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Albuquerque Area Legislators Score Above Average in CVNM’s 2015-2016 Conservation Scorecard

By August 4, 2016November 29th, 2022Press Releases

**Full Scorecard Available Here**

Santa Fe, N.M. – Today, Conservation Voters New Mexico (CVNM) released the statewide Conservation Scorecard for the 52nd legislature. In the Scorecard, CVNM reports the votes cast on the most critical issues affecting our air, land, water, health and communities during the 2015 and 2016 legislative sessions. The 2015-2016 Scorecard also includes an analysis of State Land Commissioner Aubrey Dunn’s record on the environment in his first two years in office.
The average conservation score earned by Albuquerque area senators in the 2015-2016 Scorecard is 73%, nine percentage points above the Senate-wide average. The average conservation score earned by Las Cruces area representatives in the 2015-2016 Scorecard is 58%, 10 percentage points above the House-wide average.
“Working alongside communities to ensure that their voices are the ones heard in the Capitol is the key to addressing the myriad environmental injustices around the state,” said Ben Shelton, CVNM Political and Legislative Director. “From the respiratory health crisis in the South Valley of Albuquerque, to the methane hotspot in the Four Corners area, to keeping local control of our public lands, New Mexico communities are (and have been) desperately in need of more focus from legislators in Santa Fe. Finding more ways to elevate community voices is a priority for CVNM moving forward.”
Albuquerque area legislators sit on many legislative committees that vote on critical conservation measures during the legislative sessions. That means they take many votes on issues impacting air, land, water and communities. Here are a few specific noteworthy votes:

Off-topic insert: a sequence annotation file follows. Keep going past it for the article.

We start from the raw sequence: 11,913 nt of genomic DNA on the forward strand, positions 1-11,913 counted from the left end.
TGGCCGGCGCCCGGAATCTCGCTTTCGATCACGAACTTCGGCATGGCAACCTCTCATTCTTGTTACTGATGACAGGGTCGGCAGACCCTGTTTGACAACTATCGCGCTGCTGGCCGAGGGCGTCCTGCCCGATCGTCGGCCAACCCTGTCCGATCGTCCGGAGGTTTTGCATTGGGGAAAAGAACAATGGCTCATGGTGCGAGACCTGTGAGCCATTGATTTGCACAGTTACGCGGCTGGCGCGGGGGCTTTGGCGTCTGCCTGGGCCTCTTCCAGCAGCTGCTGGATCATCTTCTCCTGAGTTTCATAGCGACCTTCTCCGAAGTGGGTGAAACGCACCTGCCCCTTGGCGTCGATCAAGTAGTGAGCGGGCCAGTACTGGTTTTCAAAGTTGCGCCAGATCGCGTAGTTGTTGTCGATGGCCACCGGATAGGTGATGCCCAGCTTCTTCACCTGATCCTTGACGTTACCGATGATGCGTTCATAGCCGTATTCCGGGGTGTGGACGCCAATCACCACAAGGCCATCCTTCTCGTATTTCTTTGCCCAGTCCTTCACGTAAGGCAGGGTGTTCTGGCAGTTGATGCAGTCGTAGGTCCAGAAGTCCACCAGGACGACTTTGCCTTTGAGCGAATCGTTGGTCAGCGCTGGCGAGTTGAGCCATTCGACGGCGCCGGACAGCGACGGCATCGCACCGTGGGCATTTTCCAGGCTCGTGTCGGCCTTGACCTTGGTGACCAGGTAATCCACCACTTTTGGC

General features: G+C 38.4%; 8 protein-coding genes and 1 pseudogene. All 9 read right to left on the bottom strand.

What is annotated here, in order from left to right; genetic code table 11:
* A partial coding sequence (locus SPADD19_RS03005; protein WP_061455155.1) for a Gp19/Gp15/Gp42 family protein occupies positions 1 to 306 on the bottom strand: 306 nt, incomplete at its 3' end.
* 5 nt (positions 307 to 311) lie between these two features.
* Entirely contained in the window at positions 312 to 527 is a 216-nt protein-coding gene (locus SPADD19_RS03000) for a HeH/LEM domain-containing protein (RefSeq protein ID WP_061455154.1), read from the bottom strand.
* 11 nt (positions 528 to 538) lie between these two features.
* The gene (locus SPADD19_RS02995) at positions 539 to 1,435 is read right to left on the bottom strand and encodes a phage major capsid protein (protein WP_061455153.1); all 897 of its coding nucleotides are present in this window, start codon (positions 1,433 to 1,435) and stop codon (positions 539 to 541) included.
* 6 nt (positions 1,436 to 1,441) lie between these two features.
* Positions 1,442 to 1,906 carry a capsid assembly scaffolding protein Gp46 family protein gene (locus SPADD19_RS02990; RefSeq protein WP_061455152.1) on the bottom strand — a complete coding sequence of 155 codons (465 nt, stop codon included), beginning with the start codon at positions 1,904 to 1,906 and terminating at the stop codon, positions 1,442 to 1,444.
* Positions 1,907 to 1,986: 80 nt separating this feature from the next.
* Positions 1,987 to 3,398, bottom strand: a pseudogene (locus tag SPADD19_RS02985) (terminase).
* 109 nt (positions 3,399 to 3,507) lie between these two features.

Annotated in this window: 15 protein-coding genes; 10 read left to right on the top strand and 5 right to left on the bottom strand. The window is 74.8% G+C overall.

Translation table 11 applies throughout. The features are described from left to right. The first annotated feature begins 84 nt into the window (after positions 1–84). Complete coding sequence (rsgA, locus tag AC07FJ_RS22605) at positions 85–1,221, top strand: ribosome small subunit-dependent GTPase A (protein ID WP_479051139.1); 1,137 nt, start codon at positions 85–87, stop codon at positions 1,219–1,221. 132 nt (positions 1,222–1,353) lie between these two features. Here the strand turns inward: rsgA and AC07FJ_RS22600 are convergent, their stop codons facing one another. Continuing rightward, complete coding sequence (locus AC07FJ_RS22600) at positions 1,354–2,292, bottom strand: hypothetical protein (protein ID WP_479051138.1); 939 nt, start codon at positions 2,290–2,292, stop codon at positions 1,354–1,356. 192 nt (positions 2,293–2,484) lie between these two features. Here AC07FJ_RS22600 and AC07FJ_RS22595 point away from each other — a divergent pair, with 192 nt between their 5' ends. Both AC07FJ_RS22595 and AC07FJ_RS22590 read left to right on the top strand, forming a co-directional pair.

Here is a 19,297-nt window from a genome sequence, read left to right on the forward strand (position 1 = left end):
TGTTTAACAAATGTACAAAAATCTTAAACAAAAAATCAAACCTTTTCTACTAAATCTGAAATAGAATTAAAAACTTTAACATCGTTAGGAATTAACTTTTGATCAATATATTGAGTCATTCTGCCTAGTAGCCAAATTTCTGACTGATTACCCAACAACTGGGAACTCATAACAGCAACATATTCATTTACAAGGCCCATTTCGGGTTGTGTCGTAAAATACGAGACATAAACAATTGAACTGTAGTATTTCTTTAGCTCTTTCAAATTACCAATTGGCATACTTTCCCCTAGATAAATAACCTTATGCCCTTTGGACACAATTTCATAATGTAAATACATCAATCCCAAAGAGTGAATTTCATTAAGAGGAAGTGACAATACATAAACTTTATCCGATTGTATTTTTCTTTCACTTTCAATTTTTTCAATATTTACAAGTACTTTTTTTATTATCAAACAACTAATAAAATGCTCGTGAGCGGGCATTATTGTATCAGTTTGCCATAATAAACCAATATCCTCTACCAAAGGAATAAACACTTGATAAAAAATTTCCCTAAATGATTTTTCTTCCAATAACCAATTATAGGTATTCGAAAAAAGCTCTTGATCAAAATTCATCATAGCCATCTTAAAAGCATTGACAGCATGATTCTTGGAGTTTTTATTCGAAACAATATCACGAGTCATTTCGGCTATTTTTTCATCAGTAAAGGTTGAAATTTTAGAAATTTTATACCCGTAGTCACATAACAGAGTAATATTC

• Of those who voted on House Bill (HB) 285, Representatives Georgene Louis, Miguel Garcia and Patricia Roybal Caballero were the only Albuquerque area legislators to vote against the anti-conservation bill.
    • HB 285 (2016) was a greenwashed tax break for the oil and gas industry. The carbon savings that the bill tried to advertise were overstated.
  • Of those who voted on House Joint Resolution (HJR) 8/18, Rep. Jim Dines has the dubious distinction of being the only Albuquerque area legislator that voted for the anti-conservation resolution to make the PRC a body appointed by the Governor.
  • Of those who voted on HB 154, Rep. Miguel Garcia was the only Albuquerque area legislator to vote for it. HB 154, a pro-conservation bill, sought to provide needed oversight and transparency for state land business leases by requiring that the affected local government(s) review them and make appropriate recommendations before the Commissioner of Public Lands can finalize them.
  • Senator Mark Moores was the only Albuquerque area senator to vote against Senate Bill (SB) 391. A vote against this bill is the anti-conservation position. Representatives Dines, Larry Larrañaga, Jimmie Hall, David Adkins, Tim Lewis and Monica Youngblood were the only Albuquerque area representatives to vote against the bill.